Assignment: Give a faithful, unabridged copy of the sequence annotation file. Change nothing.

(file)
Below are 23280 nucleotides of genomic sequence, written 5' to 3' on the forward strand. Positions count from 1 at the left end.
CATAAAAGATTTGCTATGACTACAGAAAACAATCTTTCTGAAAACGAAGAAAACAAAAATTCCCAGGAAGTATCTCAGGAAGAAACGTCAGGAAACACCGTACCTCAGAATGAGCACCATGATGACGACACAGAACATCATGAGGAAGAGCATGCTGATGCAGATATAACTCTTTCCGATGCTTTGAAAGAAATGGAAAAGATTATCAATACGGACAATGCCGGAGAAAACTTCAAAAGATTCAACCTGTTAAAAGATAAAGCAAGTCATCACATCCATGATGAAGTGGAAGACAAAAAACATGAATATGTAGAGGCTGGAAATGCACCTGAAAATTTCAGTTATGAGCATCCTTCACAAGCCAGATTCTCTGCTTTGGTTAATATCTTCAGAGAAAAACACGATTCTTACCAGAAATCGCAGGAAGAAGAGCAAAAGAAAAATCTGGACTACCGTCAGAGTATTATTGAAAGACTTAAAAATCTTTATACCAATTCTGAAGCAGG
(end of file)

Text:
Below are 23280 nucleotides of genomic sequence, written 5' to 3' on the forward strand. Positions count from 1 at the left end.
CATAAAAGATTTGCTATGACTACAGAAAACAATCTTTCTGAAAACGAAGAAAACAAAAATTCCCAGGAAGTATCTCAGGAAGAAACGTCAGGAAACACCGTACCTCAGAATGAGCACCATGATGACGACACAGAACATCATGAGGAAGAGCATGCTGATGCAGATATAACTCTTTCCGATGCTTTGAAAGAAATGGAAAAGATTATCAATACGGACAATGCCGGAGAAAACTTCAAAAGATTCAACCTGTTAAAAGATAAAGCAAGTCATCACATCCATGATGAAGTGGAAGACAAAAAACATGAATATGTAGAGGCTGGAAATGCACCTGAAAATTTCAGTTATGAGCATCCTTCACAAGCCAGATTCTCTGCTTTGGTTAATATCTTCAGAGAAAAACACGATTCTTACCAGAAATCGCAGGAAGAAGAGCAAAAGAAAAATCTGGACTACCGTCAGAGTATTATTGAAAGACTTAAAAATCTTTATACCAATTCTGAAGCAGG